At the end of the month, the FBI confiscated the 25 works from the exhibition attributed to Jean-Michel Basquiat at the Orlando Museum of Art (Florida). heroes and monsters. The quality and provenance of the pieces raised suspicions. Farewell to a 100 million euro deal. A week earlier, a Palm Beach dealer was accused of selling Basquiat, warwoods, matisses Y Lichtenstein NOT CORRECT. The new golden age of counterfeiting? Auction house Christie’s denies this. “We haven’t seen any increase (…), and scientific research has developed a lot in recent years,” defends a spokesman. “My gut feeling,” says Martin Kemp, professor emeritus of art history at Oxford University, “says that recent art is more likely to be forged.” The Old Masters are “more susceptible” to scientific evidence.

Fake Picasso work.
Fake Picasso work. European press

Current cases (behind the famous Elmyr de Hory) such as that of Wolfgang Beltracchi and his wife Helene, who in 1993 started making hundreds of fakes that made them rich before it cost them six and four years in prison in 2011, respectively those of the legendary New York gallery Knoedler, which sold for 17 years coalfish Y Rothkos fictional for $80 million (it closed in 2011), show that cheating is part of the art ecosystem. Even actor Alec Baldwin is producing an eight-episode podcast titled art fraud. In the trailer you can hear: “The best fakes are still hanging on people’s walls. They don’t know, they don’t even suspect, that they’re fake.”

Not even the Prado Museum is immune. In the nineties he took off two canvases (the decapitation Y the campfire) bought as goyas. The Aragonese genius is one of the most forged artists in the world. In the 19th century, some “posts” were even erected in the Carrera de San Jerónimo, where one could “find” them. Young painters created violent and small-format paintings. The big ones would have figured out the trick. Another complicated moment was the legacy of Catalan politician Cambó. In 1940 he donated musical angel, a small fresco attributed to the Renaissance painter Melozzo da Forlí (1438-1494). It was the only one that existed outside of the Vatican. An expert from the museum brought it there. And he showed it to Gianluigi Colalucci (1929-2021), who directed the restoration of the Sistine Chapel (1980-1995). It was salvaged. But he never confirmed his attribution. Also discarded was a self-portrait by Rembrandt received in 1941, the counterfeit fabrics are robes worn by ghosts from a bygone era.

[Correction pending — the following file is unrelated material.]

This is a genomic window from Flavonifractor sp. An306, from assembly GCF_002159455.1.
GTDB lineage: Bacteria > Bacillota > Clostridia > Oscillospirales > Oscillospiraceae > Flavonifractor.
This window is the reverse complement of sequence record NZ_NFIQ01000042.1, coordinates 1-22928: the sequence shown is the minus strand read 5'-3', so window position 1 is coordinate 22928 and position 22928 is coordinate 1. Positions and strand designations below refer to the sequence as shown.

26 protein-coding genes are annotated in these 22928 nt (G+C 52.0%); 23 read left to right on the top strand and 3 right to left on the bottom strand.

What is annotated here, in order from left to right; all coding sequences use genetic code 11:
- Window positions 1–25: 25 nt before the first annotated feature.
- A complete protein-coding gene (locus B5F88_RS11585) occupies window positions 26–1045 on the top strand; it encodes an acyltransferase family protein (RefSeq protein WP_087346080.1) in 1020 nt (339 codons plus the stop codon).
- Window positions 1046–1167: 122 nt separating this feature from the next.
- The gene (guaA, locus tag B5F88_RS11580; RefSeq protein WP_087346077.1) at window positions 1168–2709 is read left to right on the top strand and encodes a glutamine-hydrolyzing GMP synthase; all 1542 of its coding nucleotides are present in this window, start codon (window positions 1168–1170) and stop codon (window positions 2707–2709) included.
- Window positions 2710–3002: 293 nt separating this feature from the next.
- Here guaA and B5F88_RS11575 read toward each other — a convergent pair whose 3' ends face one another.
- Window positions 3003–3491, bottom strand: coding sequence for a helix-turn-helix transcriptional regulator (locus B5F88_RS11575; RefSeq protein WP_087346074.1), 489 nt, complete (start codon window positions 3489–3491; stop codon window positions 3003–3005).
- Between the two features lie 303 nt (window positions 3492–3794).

The impunity of the wrong

There are no specific criminal offenses for the counterfeiting of works of art in the Spanish legal system. There are two options: set them as intellectual property crimes or fraud. The latter perhaps requires a closer look. There must be deception and what lawyers call “patrimonial displacement” must take place. In other words, the goal is to make a profit. In the art market, the usual ways of constructing this deception range from the obvious (signing a painting) to the most complex staging to deceive the victim. The case law takes into account the diligence of the buyer when purchasing. “Despite the fact that the volume of forgeries is not negligible, according to the artists, there is also no evidence based on published statistics showing that there are a large number of criminal convictions,” legal sources note. The law paints little.

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Source elpais.com